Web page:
Psoriasis affecting sites such as the hands, feet and nails can be particularly difficult to treat. There are limited data on the efficacy of biological agents to treat these specific localizations.


This analysis of a phase 2 regimen-finding study evaluated the efficacy of secukinumab in subjects with moderate-to-severe psoriasis and non-pustular involvement of the hands, feet and/or nails.


Subjects were randomized (1 : 2 : 2 : 1) to one of three subcutaneous secukinumab 150-mg induction regimens [Single (Week 0), Monthly (Weeks 0, 4, 8), Early (Weeks 0, 1, 2, 4)] or placebo. In the subgroup (n = 131) with hand and/or foot psoriasis [baseline 5-point hand/foot Investigator's Global Assessment (IGA) score ≥2], efficacy was assessed as percentage of subjects achieving an IGA response [a score of 0 (clear) or 1 (minimal) and an improvement of ≥2 points on the 5-point hand/foot scale vs. baseline] at Week 12. In the subgroup (n = 304) with fingernail psoriasis (baseline composite score ≥1), efficacy was assessed as mean percentage change from baseline to Week 12 in a composite score.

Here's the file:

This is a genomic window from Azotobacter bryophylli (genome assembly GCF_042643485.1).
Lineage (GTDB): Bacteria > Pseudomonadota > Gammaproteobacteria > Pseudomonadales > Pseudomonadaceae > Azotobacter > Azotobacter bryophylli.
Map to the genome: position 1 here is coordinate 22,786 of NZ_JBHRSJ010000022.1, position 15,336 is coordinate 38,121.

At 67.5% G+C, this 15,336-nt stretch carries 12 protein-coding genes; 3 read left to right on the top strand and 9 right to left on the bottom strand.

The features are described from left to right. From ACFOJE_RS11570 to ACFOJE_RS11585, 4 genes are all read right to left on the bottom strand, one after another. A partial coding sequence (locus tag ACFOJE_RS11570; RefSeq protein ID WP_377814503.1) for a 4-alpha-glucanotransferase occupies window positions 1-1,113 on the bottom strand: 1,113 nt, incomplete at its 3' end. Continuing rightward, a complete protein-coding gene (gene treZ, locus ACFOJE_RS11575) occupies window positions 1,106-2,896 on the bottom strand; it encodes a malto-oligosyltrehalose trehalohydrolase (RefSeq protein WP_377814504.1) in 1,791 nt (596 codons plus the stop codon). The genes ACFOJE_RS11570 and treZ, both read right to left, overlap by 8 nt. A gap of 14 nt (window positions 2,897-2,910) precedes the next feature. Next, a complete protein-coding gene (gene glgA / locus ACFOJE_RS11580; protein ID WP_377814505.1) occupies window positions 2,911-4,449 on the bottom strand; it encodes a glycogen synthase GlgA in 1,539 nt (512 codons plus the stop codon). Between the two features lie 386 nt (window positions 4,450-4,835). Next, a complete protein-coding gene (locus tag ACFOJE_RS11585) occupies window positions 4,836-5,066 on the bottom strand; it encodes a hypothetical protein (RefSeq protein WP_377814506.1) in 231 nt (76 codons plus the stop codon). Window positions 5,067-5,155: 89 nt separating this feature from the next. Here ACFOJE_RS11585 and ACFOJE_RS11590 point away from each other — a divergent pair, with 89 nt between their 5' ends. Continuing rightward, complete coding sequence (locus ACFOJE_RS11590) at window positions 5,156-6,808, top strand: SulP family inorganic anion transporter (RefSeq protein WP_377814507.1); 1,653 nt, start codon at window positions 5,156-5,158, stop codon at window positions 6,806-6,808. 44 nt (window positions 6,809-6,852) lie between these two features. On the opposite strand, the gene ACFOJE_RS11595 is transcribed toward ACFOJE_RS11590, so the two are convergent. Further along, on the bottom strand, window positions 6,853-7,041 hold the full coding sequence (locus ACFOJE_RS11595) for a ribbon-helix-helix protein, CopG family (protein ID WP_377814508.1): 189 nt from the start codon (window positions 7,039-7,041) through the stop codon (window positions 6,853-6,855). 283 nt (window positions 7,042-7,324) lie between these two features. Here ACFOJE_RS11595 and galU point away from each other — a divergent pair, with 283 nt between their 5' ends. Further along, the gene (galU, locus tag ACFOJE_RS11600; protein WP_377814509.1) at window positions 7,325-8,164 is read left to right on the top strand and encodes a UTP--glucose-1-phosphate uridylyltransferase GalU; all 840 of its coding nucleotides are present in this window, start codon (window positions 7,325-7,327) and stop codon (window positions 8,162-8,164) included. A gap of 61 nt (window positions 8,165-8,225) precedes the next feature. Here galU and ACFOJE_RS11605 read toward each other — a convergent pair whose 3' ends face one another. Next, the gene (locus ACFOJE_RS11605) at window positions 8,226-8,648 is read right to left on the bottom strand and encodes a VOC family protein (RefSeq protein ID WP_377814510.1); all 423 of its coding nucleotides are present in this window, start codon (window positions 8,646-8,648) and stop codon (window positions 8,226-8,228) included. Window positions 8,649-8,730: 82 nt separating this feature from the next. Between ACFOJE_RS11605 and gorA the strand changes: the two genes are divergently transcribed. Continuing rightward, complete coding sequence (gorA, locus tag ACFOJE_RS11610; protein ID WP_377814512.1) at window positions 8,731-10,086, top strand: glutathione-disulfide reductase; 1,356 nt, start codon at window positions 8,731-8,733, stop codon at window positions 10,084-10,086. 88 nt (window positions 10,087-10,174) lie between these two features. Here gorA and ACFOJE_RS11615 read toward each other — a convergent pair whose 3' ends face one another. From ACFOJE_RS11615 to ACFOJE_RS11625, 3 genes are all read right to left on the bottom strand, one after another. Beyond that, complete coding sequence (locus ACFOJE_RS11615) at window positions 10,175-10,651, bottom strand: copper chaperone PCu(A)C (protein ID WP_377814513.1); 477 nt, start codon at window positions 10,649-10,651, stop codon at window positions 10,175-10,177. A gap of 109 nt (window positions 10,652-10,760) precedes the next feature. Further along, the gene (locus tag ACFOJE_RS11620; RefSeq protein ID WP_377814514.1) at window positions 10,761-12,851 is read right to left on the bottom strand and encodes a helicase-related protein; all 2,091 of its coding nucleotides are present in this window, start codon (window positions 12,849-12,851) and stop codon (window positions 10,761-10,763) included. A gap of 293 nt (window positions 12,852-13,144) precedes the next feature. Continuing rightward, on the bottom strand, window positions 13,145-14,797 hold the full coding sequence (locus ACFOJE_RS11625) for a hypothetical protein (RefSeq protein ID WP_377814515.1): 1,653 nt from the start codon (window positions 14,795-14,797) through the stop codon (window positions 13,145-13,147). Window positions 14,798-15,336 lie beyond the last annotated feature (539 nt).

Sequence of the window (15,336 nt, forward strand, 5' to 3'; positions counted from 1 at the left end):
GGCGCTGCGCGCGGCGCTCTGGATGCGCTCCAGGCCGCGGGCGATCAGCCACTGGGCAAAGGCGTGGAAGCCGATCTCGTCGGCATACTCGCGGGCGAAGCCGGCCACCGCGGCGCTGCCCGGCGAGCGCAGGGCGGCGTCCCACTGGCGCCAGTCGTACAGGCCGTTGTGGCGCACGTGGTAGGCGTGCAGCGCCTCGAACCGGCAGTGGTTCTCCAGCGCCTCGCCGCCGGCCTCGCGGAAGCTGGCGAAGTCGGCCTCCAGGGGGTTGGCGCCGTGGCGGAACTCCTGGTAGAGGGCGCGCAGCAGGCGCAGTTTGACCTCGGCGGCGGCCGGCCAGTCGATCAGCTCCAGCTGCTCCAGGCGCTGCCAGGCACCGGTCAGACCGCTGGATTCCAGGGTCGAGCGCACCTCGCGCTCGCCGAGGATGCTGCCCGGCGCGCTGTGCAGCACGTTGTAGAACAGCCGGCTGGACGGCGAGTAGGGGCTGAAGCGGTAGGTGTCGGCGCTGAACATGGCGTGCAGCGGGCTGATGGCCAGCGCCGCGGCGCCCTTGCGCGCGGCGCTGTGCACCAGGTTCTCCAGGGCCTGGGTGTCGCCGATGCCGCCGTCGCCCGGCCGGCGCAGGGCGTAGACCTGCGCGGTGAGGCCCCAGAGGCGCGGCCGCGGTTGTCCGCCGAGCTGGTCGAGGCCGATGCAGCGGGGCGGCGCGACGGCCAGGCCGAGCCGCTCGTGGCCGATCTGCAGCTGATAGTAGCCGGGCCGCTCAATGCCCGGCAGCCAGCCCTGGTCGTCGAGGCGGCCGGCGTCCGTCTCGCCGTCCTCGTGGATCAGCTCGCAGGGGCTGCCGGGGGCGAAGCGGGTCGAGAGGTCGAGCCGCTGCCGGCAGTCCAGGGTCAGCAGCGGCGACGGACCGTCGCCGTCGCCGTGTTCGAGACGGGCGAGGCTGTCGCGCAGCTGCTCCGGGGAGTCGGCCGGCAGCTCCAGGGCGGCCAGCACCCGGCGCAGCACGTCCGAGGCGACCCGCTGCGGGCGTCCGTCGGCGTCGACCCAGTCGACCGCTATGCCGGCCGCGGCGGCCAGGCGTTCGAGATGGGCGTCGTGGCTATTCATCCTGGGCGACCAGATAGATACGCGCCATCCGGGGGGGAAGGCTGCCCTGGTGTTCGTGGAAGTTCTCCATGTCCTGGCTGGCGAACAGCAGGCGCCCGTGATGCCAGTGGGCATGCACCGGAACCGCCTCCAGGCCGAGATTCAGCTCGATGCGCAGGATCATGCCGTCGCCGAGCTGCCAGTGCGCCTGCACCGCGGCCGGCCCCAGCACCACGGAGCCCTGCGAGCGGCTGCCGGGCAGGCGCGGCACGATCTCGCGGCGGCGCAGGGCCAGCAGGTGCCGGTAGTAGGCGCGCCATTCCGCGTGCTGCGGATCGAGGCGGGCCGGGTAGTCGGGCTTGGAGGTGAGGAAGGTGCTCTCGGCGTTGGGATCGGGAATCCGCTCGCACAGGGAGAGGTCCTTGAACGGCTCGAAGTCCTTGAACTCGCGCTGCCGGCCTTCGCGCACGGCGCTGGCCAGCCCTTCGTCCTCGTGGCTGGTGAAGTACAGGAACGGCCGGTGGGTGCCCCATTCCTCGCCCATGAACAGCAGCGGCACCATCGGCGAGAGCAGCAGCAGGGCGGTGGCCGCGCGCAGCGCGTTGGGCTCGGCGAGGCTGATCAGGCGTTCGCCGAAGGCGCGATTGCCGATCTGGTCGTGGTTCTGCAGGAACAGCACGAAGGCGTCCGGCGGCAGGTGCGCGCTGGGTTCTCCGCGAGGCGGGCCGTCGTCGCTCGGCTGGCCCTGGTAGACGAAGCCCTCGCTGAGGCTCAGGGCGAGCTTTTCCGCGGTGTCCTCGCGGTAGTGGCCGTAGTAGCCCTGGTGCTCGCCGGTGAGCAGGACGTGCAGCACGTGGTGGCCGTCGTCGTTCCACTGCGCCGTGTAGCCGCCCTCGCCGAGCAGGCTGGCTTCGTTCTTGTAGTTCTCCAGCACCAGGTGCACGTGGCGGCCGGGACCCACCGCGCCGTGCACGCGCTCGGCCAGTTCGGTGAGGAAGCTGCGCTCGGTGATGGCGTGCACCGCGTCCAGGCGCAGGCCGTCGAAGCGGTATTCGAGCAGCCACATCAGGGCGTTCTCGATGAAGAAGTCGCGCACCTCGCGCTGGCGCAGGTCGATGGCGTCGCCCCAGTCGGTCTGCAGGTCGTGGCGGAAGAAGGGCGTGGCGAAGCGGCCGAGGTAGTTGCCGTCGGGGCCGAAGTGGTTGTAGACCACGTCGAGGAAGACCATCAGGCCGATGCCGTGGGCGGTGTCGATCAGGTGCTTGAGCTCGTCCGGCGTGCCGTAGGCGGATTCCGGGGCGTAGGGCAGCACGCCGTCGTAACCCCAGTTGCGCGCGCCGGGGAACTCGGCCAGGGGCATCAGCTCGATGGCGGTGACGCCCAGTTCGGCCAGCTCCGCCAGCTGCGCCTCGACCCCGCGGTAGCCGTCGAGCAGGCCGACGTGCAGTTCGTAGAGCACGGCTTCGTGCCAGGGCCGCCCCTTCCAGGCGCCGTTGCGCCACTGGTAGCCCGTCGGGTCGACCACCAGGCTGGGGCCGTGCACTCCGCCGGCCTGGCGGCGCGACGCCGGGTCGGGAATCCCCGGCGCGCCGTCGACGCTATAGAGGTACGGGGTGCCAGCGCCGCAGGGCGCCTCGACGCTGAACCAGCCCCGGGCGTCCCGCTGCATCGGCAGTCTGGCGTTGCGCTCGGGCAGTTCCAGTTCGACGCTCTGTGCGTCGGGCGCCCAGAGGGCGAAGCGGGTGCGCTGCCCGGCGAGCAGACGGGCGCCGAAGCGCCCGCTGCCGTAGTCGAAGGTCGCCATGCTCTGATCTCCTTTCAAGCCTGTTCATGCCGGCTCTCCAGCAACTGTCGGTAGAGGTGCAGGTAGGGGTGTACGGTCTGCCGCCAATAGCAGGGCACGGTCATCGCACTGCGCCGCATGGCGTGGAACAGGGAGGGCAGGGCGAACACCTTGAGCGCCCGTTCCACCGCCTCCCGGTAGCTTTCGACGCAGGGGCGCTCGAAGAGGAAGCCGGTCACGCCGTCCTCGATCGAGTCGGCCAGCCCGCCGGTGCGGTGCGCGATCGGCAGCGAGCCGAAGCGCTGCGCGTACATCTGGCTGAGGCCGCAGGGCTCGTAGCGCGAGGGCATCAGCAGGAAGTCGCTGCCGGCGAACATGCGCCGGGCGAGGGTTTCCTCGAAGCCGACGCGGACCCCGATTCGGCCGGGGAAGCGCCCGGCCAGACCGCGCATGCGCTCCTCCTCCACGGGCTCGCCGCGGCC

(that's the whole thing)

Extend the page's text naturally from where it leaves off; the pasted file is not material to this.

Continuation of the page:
At Week 12, a markedly higher percentage of subjects with hand and/or foot psoriasis achieved an IGA response with the Early regimen vs. placebo (54.3% vs. 19.2%, P = 0.005). The composite fingernail score improved with the Early and Monthly regimens, but worsened with placebo [percentage mean change from baseline (SE): −19.1% (6.12) and −10.6% (7.06) vs. 14.4% (11.92); P = 0.010 vs. placebo for Early, P = 0.027 for Monthly). Secukinumab was well tolerated.


Secukinumab demonstrated a beneficial effect on psoriasis of the hands/feet/nails in this short-term assessment.